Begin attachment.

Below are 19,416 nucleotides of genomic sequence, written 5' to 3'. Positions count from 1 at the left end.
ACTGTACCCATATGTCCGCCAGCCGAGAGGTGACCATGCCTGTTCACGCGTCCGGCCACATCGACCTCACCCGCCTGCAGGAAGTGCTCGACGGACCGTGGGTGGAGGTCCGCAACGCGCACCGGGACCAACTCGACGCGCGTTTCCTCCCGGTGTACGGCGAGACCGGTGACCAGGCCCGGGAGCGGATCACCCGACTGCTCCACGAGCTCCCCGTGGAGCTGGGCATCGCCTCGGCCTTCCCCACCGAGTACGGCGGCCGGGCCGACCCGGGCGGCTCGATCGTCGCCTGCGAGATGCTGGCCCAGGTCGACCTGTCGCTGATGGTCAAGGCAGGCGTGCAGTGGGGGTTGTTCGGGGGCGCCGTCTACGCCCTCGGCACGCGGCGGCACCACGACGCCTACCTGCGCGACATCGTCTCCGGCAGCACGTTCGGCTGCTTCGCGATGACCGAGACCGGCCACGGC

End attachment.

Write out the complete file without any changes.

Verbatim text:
Below are 19,416 nucleotides of genomic sequence, written 5' to 3'. Positions count from 1 at the left end.
ACTGTACCCATATGTCCGCCAGCCGAGAGGTGACCATGCCTGTTCACGCGTCCGGCCACATCGACCTCACCCGCCTGCAGGAAGTGCTCGACGGACCGTGGGTGGAGGTCCGCAACGCGCACCGGGACCAACTCGACGCGCGTTTCCTCCCGGTGTACGGCGAGACCGGTGACCAGGCCCGGGAGCGGATCACCCGACTGCTCCACGAGCTCCCCGTGGAGCTGGGCATCGCCTCGGCCTTCCCCACCGAGTACGGCGGCCGGGCCGACCCGGGCGGCTCGATCGTCGCCTGCGAGATGCTGGCCCAGGTCGACCTGTCGCTGATGGTCAAGGCAGGCGTGCAGTGGGGGTTGTTCGGGGGCGCCGTCTACGCCCTCGGCACGCGGCGGCACCACGACGCCTACCTGCGCGACATCGTCTCCGGCAGCACGTTCGGCTGCTTCGCGATGACCGAGACCGGCCACGGC